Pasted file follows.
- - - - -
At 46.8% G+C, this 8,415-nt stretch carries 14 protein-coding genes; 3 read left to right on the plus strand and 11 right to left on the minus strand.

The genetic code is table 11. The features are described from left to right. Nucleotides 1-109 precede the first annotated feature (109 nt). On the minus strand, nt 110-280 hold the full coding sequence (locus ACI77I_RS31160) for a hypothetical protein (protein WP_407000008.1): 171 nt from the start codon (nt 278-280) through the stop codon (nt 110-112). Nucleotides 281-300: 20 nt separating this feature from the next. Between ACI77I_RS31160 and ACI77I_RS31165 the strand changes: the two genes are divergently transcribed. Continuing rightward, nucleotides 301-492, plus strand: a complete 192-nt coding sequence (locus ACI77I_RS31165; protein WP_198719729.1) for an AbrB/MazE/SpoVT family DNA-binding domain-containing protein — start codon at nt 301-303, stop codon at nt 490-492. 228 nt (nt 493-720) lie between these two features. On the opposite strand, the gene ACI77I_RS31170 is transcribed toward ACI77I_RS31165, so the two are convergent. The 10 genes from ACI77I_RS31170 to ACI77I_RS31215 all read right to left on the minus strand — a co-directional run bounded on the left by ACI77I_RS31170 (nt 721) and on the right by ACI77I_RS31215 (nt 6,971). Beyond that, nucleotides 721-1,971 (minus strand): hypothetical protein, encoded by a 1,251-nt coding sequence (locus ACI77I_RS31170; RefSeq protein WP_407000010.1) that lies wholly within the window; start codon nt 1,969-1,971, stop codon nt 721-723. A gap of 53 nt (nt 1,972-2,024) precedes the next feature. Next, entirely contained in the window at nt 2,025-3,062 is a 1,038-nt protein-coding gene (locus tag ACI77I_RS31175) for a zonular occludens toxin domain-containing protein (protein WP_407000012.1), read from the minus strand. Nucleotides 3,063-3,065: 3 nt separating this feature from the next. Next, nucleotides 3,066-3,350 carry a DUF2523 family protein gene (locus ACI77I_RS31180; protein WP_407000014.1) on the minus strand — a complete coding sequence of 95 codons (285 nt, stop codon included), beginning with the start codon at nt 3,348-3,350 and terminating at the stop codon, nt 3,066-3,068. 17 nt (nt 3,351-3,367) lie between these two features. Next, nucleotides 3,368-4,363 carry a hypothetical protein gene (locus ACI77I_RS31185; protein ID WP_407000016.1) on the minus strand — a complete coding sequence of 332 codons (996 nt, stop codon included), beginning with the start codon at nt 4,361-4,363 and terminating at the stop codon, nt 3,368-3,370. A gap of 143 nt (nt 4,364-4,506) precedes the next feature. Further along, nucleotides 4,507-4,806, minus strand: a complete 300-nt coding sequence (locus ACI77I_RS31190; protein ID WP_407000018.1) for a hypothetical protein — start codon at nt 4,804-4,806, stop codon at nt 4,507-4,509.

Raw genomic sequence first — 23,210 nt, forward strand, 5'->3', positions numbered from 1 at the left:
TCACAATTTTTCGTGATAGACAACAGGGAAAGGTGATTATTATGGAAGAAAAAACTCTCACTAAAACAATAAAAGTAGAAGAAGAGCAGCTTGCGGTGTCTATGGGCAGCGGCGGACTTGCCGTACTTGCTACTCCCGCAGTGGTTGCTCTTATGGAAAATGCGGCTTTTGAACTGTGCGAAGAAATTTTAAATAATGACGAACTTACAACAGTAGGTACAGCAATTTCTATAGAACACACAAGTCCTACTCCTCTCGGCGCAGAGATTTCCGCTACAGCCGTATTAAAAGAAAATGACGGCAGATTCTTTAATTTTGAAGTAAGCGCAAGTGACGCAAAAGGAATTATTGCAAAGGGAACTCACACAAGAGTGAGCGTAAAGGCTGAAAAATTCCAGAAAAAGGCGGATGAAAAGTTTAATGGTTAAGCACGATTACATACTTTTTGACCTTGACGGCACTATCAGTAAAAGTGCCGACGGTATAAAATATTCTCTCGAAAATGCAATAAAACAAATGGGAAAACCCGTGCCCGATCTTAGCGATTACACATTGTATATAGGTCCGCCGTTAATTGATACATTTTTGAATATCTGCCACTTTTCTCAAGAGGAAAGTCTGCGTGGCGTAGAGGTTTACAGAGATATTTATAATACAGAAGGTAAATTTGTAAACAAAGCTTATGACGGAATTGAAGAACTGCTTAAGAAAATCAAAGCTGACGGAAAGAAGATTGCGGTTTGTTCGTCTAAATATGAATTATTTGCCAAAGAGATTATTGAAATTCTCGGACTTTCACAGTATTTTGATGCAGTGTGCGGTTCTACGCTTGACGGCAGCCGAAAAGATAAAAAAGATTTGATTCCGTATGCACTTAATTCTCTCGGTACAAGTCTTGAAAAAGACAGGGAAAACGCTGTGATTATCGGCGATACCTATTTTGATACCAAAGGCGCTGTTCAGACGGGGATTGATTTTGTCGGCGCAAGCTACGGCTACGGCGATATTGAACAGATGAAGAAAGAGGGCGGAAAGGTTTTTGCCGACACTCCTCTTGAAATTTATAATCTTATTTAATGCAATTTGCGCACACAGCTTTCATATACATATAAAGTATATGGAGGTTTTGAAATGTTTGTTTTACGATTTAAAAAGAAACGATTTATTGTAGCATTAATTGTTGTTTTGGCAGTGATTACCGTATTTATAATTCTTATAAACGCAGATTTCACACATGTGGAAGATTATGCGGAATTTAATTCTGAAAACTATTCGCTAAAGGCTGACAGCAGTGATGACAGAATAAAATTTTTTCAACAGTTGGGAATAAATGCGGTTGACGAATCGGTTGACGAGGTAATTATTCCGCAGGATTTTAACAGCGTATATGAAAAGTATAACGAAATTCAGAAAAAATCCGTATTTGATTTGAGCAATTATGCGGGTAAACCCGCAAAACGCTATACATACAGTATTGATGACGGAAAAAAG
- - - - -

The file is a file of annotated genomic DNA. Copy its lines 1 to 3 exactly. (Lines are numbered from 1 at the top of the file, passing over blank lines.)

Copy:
At 46.8% G+C, this 8,415-nt stretch carries 14 protein-coding genes; 3 read left to right on the plus strand and 11 right to left on the minus strand.

The genetic code is table 11. The features are described from left to right. Nucleotides 1-109 precede the first annotated feature (109 nt). On the minus strand, nt 110-280 hold the full coding sequence (locus ACI77I_RS31160) for a hypothetical protein (protein WP_407000008.1): 171 nt from the start codon (nt 278-280) through the stop codon (nt 110-112). Nucleotides 281-300: 20 nt separating this feature from the next. Between ACI77I_RS31160 and ACI77I_RS31165 the strand changes: the two genes are divergently transcribed. Continuing rightward, nucleotides 301-492, plus strand: a complete 192-nt coding sequence (locus ACI77I_RS31165; protein WP_198719729.1) for an AbrB/MazE/SpoVT family DNA-binding domain-containing protein — start codon at nt 301-303, stop codon at nt 490-492. 228 nt (nt 493-720) lie between these two features. On the opposite strand, the gene ACI77I_RS31170 is transcribed toward ACI77I_RS31165, so the two are convergent. The 10 genes from ACI77I_RS31170 to ACI77I_RS31215 all read right to left on the minus strand — a co-directional run bounded on the left by ACI77I_RS31170 (nt 721) and on the right by ACI77I_RS31215 (nt 6,971). Beyond that, nucleotides 721-1,971 (minus strand): hypothetical protein, encoded by a 1,251-nt coding sequence (locus ACI77I_RS31170; RefSeq protein WP_407000010.1) that lies wholly within the window; start codon nt 1,969-1,971, stop codon nt 721-723. A gap of 53 nt (nt 1,972-2,024) precedes the next feature. Next, entirely contained in the window at nt 2,025-3,062 is a 1,038-nt protein-coding gene (locus tag ACI77I_RS31175) for a zonular occludens toxin domain-containing protein (protein WP_407000012.1), read from the minus strand. Nucleotides 3,063-3,065: 3 nt separating this feature from the next. Next, nucleotides 3,066-3,350 carry a DUF2523 family protein gene (locus ACI77I_RS31180; protein WP_407000014.1) on the minus strand — a complete coding sequence of 95 codons (285 nt, stop codon included), beginning with the start codon at nt 3,348-3,350 and terminating at the stop codon, nt 3,066-3,068. 17 nt (nt 3,351-3,367) lie between these two features. Next, nucleotides 3,368-4,363 carry a hypothetical protein gene (locus ACI77I_RS31185; protein ID WP_407000016.1) on the minus strand — a complete coding sequence of 332 codons (996 nt, stop codon included), beginning with the start codon at nt 4,361-4,363 and terminating at the stop codon, nt 3,368-3,370. A gap of 143 nt (nt 4,364-4,506) precedes the next feature. Further along, nucleotides 4,507-4,806, minus strand: a complete 300-nt coding sequence (locus ACI77I_RS31190; protein ID WP_407000018.1) for a hypothetical protein — start codon at nt 4,804-4,806, stop codon at nt 4,507-4,509.

Raw genomic sequence first — 23,210 nt, forward strand, 5'->3', positions numbered from 1 at the left: